True Fashionistas’ cotton. A further 25 percent of its cotton is indirectly sourced from various suppliers, which both the CGP Report and the ASPI Report link to forced or coerced labour from China’s labour programs.

LLB140 Human Rights Law Assignment-Australia.

When True Fashionistas first entered negotiation with Patriot Cotton in 2017, it informally told Patriot Cotton that True Fashionistas wanted to ethically source its materials and that no forced or coerced labour should be used in the supply of its cotton. True Fashionistas claims that Patriot
Cotton readily agreed and that they did not feel that it was necessary to include a clause to this effect in their contract or to carry out any due diligence beyond this informal request. It stated that it did not include such a clause or conduct this type of due diligence for any of its suppliers, as it
felt a relationship of trust was important and such due diligence is costly, time consuming and practically difficult to conduct and/or verify in reality.

True Fashionistas states that it had no knowledge of any of the reported allegations of forced or coerced labour and that to the best of their knowledge, their cotton comes only from ethical sources. However, for several years there has been numerous public reports, media coverage and
international scrutiny of human rights concerns in China, including with respect to forced or coerced labour and the treatment of minorities. For example, the Uyghurs have requested that the International Criminal Court (ICC) investigate crimes against humanity and genocide in Xinjiang
(but the Office of the Prosecution said it was unable to do so because the alleged crimes happened inside China, which was outside the ICC’s jurisdiction). China has also attracted international condemnation, including sanctions and other diplomatic measures, for its network of detention centres. In 2020, the US imposed sanctions and cotton import restrictions on a key Xinjiang cotton corporation over human rights concerns and at least one independent industry body has stopped
auditing and certifying farms in Xinjiang because of, inter alia, concerns over China’s labour programs to alleviate poverty. Many human rights groups and experts say that there is likely to be forced labour involved in cotton sourced from the Xinjiang region.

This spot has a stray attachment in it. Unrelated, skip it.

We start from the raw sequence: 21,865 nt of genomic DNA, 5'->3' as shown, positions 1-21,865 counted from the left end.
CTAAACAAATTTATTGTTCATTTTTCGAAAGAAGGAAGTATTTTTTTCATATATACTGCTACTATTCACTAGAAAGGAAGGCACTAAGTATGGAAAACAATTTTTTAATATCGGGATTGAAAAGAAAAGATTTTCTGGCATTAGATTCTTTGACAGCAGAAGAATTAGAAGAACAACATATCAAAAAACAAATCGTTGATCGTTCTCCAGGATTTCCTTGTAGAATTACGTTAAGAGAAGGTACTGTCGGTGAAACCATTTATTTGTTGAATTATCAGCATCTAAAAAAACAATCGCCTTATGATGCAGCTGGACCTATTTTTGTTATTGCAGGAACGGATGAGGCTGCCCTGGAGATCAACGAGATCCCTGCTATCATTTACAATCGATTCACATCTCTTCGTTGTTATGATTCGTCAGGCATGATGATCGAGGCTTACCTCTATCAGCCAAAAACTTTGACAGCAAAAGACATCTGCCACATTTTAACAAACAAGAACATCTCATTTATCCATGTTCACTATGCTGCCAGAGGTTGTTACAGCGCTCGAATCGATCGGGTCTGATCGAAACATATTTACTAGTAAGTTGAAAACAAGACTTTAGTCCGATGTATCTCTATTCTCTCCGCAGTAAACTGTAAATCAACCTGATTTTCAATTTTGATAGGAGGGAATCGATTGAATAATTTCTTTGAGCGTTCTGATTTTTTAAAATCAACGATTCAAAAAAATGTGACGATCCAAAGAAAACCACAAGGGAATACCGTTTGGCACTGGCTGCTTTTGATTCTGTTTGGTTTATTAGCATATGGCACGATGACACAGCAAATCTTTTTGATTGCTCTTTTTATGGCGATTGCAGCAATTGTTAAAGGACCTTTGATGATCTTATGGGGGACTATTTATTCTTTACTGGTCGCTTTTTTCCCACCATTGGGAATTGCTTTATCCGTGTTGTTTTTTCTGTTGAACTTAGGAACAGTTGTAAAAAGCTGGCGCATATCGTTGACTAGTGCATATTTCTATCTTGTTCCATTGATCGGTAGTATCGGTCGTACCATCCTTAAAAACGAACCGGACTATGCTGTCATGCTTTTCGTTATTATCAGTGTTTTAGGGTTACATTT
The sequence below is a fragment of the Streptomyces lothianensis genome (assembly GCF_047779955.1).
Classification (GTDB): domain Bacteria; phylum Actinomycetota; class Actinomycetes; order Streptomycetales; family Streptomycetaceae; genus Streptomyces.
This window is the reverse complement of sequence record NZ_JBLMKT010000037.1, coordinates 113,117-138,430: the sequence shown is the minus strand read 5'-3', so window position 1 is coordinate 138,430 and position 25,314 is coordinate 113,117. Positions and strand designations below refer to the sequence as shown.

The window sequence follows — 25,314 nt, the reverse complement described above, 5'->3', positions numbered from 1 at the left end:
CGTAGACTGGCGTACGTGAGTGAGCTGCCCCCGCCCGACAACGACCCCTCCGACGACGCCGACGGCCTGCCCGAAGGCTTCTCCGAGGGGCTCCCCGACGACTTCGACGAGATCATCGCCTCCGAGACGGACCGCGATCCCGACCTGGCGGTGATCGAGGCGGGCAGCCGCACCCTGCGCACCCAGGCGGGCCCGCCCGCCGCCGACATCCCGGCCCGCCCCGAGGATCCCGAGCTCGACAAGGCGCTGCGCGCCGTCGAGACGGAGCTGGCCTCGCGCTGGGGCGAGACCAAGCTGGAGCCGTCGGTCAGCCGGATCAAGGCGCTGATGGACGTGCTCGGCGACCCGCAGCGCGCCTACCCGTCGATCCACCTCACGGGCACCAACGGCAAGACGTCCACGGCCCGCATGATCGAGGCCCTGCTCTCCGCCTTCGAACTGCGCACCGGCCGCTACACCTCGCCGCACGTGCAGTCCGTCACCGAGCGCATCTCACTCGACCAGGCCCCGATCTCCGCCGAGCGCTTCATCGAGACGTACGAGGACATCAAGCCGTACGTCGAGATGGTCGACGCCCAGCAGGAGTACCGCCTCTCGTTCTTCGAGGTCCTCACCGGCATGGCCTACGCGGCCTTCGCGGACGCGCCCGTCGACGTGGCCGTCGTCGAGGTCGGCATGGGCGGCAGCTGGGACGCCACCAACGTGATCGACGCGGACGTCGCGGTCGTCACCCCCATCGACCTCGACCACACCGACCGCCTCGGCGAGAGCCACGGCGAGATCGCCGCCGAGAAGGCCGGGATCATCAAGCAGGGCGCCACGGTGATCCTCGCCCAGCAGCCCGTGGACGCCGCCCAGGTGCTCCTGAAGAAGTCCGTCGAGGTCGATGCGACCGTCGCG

LLB140 Human Rights Law Assignment-Australia.

Following the ASPI Report in early 2020, True Fashionistas has adopted formal policies that state that its materials will be ethically sourced and that it does not allow the use of forced or coerced labour in its direct or indirect supply chains. It has amended all its supply contracts, including its contract with Patriot Cotton, to contain a clause stipulating that the supplier guarantees that no forced or coerced labour was used in the supply of the materials. True Fashionistas also stated in a media announcement that it will establish a confidential grievance and whistle-blower program
accessible to all ‘high risk workers’ in their direct supply chains. However, the program has not yet been implemented. A media outlet has since questioned True Fashionistas on the failure to implement the program over the last few months and whether they would establish any other due
diligence protocols, for example, site visits. True Fashionistas responded that the program took time and was difficult to establish and that they would not conduct other due diligence procedures, such as site visits or directly approaching or interviewing workers, as they wanted to respect the
customs and norms of the countries involved and their relationship with their suppliers. They further stated that they believed that the signed guarantees were a sufficient and business appropriate measure to protect against forced or coerced labour in their supply chain.

LLB140 Human Rights Law Assignment-Australia.

LLB140 Human Rights Law Assignment-Australia.

Using international human rights law and jurisprudence, determine whether, and if so how, True Fashionistas has breached its responsibilities to human rights. In your answer, briefly identify what True Fashionistas should do going forward with citations to relevant materials. You may focus on 1-2 human rights in your response.